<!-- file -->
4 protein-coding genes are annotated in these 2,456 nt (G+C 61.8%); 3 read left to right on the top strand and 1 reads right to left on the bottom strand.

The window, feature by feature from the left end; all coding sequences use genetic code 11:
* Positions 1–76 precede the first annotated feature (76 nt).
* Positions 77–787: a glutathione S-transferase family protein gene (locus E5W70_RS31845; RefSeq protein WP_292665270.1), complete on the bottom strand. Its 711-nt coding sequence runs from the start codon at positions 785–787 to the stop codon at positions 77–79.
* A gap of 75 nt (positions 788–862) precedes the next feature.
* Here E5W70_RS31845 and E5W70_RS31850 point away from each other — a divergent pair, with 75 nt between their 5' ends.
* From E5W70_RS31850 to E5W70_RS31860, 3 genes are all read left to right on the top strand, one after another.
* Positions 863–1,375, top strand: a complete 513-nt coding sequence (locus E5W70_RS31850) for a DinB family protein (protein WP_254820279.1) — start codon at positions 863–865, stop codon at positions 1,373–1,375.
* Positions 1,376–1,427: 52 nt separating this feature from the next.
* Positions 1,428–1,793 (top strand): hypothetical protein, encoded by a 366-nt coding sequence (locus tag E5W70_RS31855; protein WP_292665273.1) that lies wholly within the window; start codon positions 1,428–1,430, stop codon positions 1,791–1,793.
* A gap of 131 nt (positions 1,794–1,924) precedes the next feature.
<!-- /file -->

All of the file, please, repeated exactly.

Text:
4 protein-coding genes are annotated in these 2,456 nt (G+C 61.8%); 3 read left to right on the top strand and 1 reads right to left on the bottom strand.

The window, feature by feature from the left end; all coding sequences use genetic code 11:
* Positions 1–76 precede the first annotated feature (76 nt).
* Positions 77–787: a glutathione S-transferase family protein gene (locus E5W70_RS31845; RefSeq protein WP_292665270.1), complete on the bottom strand. Its 711-nt coding sequence runs from the start codon at positions 785–787 to the stop codon at positions 77–79.
* A gap of 75 nt (positions 788–862) precedes the next feature.
* Here E5W70_RS31845 and E5W70_RS31850 point away from each other — a divergent pair, with 75 nt between their 5' ends.
* From E5W70_RS31850 to E5W70_RS31860, 3 genes are all read left to right on the top strand, one after another.
* Positions 863–1,375, top strand: a complete 513-nt coding sequence (locus E5W70_RS31850) for a DinB family protein (protein WP_254820279.1) — start codon at positions 863–865, stop codon at positions 1,373–1,375.
* Positions 1,376–1,427: 52 nt separating this feature from the next.
* Positions 1,428–1,793 (top strand): hypothetical protein, encoded by a 366-nt coding sequence (locus tag E5W70_RS31855; protein WP_292665273.1) that lies wholly within the window; start codon positions 1,428–1,430, stop codon positions 1,791–1,793.
* A gap of 131 nt (positions 1,794–1,924) precedes the next feature.